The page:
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Natural selection simulation

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Natural selection simulation

Postby Aerlinn » Sun Oct 08, 2006 6:39 am

We were doing a simulation about natural selection acting on a beetle population of 30 at school. We had dice and cards representing the beetles, and randomly dealt card pairs to represent pairs mating, and rolled dice to decide the offspring of each pair and which beetles would be eaten by the 'predator'. That was repeated several times to model several years.

So we ended up with a table showing changes in the population. At the start there were equal numbers of black, brown and white beetles (10 of each), by the second year black ones had completely disappeared, so they were obviously selected against. By the 7th year or something, the brown ones were gone, and all the population were white. Their chances of predation were 3 black: 2 brown: 1 white (ratio)

Now, I'm having trouble with questions related to the activity.
-Suggest how the simulation could be improved to more accurately model the scenario?
-Does the chance of survival of any of the phenotypes change from year to year?
This last question got me very confused. Through the years, does the survival chance of the white beetles increase, and does the survival chance of the brown or black beetles decrease, or do I have the wrong idea?

Any help on this would be great!!! It's really important, due tomorrow.
Thanks in advance![/u]
Last edited by Aerlinn on Sat Oct 14, 2006 4:09 am, edited 1 time in total.
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Postby Aerlinn » Sun Oct 08, 2006 11:15 am

Anyone??? :( :roll: :oops: :oops: :(
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Postby mith » Sun Oct 08, 2006 3:43 pm

Genetic drift, look it up
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Postby Aerlinn » Sun Oct 08, 2006 10:50 pm

Genetic drift? Thought they changed as a result of the predator. Genetic drift happens slowly...
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Postby mith » Mon Oct 09, 2006 1:06 am

Why would it happen slowly?
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Postby Aerlinn » Fri Oct 13, 2006 11:44 am

Well, I dont know, but I think it happens over a long period, because it's due to chance...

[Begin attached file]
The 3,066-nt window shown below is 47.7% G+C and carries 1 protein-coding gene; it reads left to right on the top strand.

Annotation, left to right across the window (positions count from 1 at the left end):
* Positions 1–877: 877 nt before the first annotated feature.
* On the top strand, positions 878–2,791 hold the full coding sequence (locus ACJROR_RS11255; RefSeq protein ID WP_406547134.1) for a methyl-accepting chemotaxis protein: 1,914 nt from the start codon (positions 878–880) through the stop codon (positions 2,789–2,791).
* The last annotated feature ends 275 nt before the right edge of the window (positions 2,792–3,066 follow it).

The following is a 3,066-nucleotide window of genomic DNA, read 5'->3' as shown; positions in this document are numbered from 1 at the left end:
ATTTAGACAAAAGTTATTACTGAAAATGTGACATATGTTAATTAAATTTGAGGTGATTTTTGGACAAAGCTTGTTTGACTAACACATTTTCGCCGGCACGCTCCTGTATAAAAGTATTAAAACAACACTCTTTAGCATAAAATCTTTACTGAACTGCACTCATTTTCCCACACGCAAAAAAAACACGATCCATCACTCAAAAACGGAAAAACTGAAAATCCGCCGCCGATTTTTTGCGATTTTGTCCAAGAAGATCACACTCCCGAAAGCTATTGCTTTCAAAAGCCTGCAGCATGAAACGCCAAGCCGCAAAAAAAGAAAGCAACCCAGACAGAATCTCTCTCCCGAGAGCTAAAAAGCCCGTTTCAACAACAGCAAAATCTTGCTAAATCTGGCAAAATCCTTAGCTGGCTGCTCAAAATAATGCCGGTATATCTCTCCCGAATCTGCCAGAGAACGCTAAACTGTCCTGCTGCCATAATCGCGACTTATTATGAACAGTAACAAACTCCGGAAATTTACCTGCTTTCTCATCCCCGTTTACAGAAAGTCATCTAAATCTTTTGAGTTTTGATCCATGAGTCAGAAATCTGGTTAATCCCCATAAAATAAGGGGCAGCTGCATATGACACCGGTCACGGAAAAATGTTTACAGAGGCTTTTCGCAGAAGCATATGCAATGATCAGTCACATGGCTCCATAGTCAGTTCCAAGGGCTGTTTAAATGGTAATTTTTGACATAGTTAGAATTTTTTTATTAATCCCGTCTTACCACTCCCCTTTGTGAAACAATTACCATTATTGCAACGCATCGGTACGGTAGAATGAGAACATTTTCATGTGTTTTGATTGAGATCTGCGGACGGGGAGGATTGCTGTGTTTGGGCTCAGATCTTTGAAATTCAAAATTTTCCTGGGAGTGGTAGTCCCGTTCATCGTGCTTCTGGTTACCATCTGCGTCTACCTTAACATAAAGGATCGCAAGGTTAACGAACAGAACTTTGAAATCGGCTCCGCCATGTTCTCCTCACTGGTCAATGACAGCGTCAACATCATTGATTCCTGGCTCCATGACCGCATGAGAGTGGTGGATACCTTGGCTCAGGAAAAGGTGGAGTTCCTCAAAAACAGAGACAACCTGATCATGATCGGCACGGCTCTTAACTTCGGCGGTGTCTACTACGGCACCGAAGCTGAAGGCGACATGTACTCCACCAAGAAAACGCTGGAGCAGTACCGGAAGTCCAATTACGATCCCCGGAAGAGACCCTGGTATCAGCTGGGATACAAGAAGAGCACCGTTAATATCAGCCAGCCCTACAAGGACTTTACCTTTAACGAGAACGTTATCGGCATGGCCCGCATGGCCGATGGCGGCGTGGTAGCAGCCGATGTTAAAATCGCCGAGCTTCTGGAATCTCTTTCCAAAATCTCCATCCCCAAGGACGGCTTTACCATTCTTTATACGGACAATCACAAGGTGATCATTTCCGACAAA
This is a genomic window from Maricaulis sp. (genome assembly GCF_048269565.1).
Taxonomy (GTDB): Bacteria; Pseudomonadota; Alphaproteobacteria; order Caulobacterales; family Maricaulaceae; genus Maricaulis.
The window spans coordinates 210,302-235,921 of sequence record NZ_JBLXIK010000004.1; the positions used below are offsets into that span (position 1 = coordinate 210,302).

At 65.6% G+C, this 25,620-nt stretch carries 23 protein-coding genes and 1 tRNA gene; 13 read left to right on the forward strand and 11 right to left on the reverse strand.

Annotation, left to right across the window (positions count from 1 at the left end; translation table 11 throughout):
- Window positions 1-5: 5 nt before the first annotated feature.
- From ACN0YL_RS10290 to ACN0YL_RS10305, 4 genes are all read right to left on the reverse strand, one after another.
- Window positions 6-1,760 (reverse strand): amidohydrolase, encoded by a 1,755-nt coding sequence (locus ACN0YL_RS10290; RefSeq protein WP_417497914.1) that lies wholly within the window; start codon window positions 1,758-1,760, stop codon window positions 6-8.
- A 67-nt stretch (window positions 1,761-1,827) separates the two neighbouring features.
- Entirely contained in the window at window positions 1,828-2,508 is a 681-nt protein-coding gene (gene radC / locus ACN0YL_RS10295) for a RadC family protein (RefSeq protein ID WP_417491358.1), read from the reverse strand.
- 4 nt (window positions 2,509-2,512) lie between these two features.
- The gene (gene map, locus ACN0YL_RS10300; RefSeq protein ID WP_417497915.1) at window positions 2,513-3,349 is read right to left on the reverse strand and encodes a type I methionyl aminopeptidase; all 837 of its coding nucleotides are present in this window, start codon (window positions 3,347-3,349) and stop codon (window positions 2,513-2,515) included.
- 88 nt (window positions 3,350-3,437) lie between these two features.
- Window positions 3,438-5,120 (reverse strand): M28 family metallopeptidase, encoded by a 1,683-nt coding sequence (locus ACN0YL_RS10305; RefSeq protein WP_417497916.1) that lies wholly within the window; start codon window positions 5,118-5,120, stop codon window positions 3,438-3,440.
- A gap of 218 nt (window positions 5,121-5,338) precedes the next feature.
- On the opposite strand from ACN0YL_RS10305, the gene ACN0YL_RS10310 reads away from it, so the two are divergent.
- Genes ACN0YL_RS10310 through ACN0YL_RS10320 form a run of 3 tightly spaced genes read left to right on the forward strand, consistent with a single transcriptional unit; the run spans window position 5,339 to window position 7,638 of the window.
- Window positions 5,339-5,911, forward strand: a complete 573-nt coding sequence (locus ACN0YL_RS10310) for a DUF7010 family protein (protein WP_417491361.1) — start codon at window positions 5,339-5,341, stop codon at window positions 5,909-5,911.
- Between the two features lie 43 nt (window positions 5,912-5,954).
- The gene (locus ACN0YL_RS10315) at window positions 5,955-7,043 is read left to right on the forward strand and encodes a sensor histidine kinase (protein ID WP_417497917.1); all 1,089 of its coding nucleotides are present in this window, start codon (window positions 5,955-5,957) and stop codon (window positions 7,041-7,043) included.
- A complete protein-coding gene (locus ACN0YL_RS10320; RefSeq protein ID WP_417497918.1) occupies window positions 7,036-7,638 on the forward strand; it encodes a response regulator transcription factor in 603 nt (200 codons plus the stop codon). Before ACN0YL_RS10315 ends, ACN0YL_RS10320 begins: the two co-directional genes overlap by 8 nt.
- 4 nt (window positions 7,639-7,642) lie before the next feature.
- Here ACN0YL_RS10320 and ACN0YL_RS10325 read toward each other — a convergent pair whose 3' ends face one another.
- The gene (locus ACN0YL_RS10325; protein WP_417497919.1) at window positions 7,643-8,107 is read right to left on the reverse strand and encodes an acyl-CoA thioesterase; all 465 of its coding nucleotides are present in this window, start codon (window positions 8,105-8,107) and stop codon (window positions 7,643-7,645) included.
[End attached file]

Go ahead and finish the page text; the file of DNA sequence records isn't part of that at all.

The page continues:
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Postby mith » Fri Oct 13, 2006 4:13 pm

Isn't it chance at work here?
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Postby AstusAleator » Fri Oct 13, 2006 6:21 pm

Your scenario was relying entirely on random chance (stochastic events) rather than selection pressure. therefore none of your populations had a fitness advantage other than numbers. For example, if there are 10 white and only 2 black, the whites have the advantage of numbers in the case of random deletion.
To improve your model, determine a set of selection factors, to simulate variable fitness in the different phenotypes.
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Postby Aerlinn » Sat Oct 14, 2006 4:06 am

The 'activity' is over anyway so all I can do now is figure out what I did right... No, I think the change in numbers is mainly due to predation. There was a predator. The blacks had most chances of being eaten by that predator, and so it makes sense that, by my results, by the third year, blacks disappeared competely. As I said, genetic drift would happen over many generations. An allele doesnt just die out over a few generations. So, I'm not sure I understand what you're saying...
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Postby AstusAleator » Sat Oct 14, 2006 12:50 pm

I think you'd need to describe your methods more precisely before we can comment on your activity. In your predation calculations, you factored in that black would be more likely to be killed?

Genetic drift can occur instantly, as a stochastic event.
Example: You have a population of n=500 moths. half (250) are AA and the other half are aa.
Now half of their habitat is suddenly destroyed, killing whatever moths were in that habitat. The law of averages says that the losses of both genotypes should be roughly proportional, but behavioral and environmental factors come into play. It could be that of the killed moths, 200 were AA and 67 were aa. Or it could have been more extreme, and 99% of all the moths were destroyed, leaving 5 aa moths and no AA moths.
You see how this changes the genetic composition of the population?
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Postby mith » Sat Oct 14, 2006 4:30 pm

Btw, stochastic is a fancy word for random lol
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Postby Aerlinn » Mon Oct 23, 2006 11:31 am

Yea, I understand, what you both mean, and with your example, AstusAleator, but that seems to point more towards something like some random destructive event bringing about a bottleneck effect. The general definition of genetic drift, is, I think something like this, 'Genetic drift is the term used in population genetics to refer to the statistical drift over time of allele frequencies in a finite population due to random sampling effects in the formation of successive generations. In a narrower sense, genetic drift refers to the expected population dynamics of neutral alleles (those defined as having no positive or negative impact on fitness), which are predicted to eventually become fixed at zero or 100% frequency in the absence of other mechanisms affecting allele distributions.'

But then, I could be wrong :) Only in my second year of Biol after all ^^
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